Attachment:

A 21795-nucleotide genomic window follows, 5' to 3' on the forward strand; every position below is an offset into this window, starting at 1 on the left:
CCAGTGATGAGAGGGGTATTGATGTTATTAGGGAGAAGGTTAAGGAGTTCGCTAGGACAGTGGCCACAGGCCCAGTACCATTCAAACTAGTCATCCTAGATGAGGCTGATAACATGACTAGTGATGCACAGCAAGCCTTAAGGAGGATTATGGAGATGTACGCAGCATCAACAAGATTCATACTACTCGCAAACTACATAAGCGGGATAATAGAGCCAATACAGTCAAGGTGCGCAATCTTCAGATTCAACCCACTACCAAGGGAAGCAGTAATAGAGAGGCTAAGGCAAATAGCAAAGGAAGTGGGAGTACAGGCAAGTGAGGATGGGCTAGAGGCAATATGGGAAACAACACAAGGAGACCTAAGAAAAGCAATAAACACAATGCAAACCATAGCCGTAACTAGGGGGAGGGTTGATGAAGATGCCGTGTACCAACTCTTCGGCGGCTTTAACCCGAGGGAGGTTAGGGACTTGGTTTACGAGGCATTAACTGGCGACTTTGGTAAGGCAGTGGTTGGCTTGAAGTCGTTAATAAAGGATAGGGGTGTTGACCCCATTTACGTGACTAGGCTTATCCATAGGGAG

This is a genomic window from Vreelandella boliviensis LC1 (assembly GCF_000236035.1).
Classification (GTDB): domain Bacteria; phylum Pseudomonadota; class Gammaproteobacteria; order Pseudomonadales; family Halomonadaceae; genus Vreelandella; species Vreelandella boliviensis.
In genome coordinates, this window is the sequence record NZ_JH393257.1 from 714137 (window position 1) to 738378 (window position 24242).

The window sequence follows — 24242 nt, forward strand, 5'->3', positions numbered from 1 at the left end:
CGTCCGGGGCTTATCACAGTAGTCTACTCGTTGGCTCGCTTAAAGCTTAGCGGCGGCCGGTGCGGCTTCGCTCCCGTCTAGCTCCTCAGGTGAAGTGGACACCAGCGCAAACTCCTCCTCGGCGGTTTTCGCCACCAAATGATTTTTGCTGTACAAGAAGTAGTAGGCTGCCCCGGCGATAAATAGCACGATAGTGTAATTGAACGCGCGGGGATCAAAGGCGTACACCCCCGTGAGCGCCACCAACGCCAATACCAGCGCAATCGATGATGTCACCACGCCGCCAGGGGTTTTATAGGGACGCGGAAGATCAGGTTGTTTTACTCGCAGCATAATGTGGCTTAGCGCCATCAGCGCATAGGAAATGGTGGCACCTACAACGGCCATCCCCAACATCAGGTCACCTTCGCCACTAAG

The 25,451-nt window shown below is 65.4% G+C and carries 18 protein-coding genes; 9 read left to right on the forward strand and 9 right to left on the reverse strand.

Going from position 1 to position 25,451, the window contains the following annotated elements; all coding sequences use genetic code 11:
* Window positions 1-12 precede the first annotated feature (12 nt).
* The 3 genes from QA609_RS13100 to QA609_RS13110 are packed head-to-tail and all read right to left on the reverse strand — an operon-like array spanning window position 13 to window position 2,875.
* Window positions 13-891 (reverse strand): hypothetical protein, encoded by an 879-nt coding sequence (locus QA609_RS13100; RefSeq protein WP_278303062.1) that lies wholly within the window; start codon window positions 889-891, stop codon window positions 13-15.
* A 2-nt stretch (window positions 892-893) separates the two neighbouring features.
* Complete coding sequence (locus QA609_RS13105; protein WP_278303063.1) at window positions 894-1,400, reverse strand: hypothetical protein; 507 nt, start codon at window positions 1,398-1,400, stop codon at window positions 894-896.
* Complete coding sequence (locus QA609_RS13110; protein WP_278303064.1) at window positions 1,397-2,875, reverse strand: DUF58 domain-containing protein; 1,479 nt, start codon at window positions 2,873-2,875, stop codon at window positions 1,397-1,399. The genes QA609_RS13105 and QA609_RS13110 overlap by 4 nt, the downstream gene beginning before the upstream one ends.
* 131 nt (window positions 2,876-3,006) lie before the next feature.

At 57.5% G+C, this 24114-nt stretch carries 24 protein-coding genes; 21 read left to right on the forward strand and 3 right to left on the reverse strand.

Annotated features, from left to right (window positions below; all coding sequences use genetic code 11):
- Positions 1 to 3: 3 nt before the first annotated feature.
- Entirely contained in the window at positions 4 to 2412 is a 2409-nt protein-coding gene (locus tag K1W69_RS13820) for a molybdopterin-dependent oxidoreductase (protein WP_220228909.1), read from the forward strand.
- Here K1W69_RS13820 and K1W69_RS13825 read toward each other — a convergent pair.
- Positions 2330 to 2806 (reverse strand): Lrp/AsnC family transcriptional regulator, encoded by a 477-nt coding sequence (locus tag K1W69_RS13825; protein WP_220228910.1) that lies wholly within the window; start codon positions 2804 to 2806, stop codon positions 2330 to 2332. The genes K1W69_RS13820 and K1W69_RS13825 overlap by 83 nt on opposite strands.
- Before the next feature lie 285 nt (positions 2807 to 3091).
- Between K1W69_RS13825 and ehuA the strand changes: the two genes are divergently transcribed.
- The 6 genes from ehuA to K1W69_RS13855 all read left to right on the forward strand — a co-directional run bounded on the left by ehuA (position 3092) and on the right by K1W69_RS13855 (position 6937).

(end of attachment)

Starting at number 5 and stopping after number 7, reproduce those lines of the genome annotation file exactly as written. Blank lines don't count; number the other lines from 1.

In genome coordinates, this window is the sequence record NZ_JH393257.1 from 714137 (window position 1) to 738378 (window position 24242).

The window sequence follows — 24242 nt, forward strand, 5'->3', positions numbered from 1 at the left end:
CGTCCGGGGCTTATCACAGTAGTCTACTCGTTGGCTCGCTTAAAGCTTAGCGGCGGCCGGTGCGGCTTCGCTCCCGTCTAGCTCCTCAGGTGAAGTGGACACCAGCGCAAACTCCTCCTCGGCGGTTTTCGCCACCAAATGATTTTTGCTGTACAAGAAGTAGTAGGCTGCCCCGGCGATAAATAGCACGATAGTGTAATTGAACGCGCGGGGATCAAAGGCGTACACCCCCGTGAGCGCCACCAACGCCAATACCAGCGCAATCGATGATGTCACCACGCCGCCAGGGGTTTTATAGGGACGCGGAAGATCAGGTTGTTTTACTCGCAGCATAATGTGGCTTAGCGCCATCAGCGCATAGGAAATGGTGGCACCTACAACGGCCATCCCCAACATCAGGTCACCTTCGCCACTAAG